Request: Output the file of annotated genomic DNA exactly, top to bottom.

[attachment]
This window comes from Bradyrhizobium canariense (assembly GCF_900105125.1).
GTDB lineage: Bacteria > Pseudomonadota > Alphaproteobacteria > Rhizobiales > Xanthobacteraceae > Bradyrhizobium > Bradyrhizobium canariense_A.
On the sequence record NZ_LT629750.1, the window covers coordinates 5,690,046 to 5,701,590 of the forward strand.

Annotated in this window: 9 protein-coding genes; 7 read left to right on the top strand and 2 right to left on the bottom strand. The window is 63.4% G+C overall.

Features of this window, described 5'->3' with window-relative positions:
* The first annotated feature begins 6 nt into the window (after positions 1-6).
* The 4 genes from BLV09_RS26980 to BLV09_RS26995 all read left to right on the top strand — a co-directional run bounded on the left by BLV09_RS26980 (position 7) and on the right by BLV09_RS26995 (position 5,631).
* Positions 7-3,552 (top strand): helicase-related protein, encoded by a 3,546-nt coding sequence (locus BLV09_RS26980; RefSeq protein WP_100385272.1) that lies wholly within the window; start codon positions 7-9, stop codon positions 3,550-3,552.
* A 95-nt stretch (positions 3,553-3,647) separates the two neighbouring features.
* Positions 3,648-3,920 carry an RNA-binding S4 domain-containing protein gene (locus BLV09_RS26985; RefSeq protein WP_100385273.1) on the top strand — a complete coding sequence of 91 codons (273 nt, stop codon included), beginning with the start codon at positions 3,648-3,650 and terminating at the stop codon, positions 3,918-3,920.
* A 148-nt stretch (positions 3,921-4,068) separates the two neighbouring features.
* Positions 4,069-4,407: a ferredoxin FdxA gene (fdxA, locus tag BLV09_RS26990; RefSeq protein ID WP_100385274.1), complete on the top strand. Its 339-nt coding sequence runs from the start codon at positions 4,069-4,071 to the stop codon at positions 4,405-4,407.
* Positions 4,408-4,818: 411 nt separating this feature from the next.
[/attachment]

This window comes from Bradyrhizobium canariense (assembly GCF_900105125.1).
GTDB lineage: Bacteria > Pseudomonadota > Alphaproteobacteria > Rhizobiales > Xanthobacteraceae > Bradyrhizobium > Bradyrhizobium canariense_A.
On the sequence record NZ_LT629750.1, the window covers coordinates 5,690,046 to 5,701,590 of the forward strand.

Annotated in this window: 9 protein-coding genes; 7 read left to right on the top strand and 2 right to left on the bottom strand. The window is 63.4% G+C overall.

Features of this window, described 5'->3' with window-relative positions:
* The first annotated feature begins 6 nt into the window (after positions 1-6).
* The 4 genes from BLV09_RS26980 to BLV09_RS26995 all read left to right on the top strand — a co-directional run bounded on the left by BLV09_RS26980 (position 7) and on the right by BLV09_RS26995 (position 5,631).
* Positions 7-3,552 (top strand): helicase-related protein, encoded by a 3,546-nt coding sequence (locus BLV09_RS26980; RefSeq protein WP_100385272.1) that lies wholly within the window; start codon positions 7-9, stop codon positions 3,550-3,552.
* A 95-nt stretch (positions 3,553-3,647) separates the two neighbouring features.
* Positions 3,648-3,920 carry an RNA-binding S4 domain-containing protein gene (locus BLV09_RS26985; RefSeq protein WP_100385273.1) on the top strand — a complete coding sequence of 91 codons (273 nt, stop codon included), beginning with the start codon at positions 3,648-3,650 and terminating at the stop codon, positions 3,918-3,920.
* A 148-nt stretch (positions 3,921-4,068) separates the two neighbouring features.
* Positions 4,069-4,407: a ferredoxin FdxA gene (fdxA, locus tag BLV09_RS26990; RefSeq protein ID WP_100385274.1), complete on the top strand. Its 339-nt coding sequence runs from the start codon at positions 4,069-4,071 to the stop codon at positions 4,405-4,407.
* Positions 4,408-4,818: 411 nt separating this feature from the next.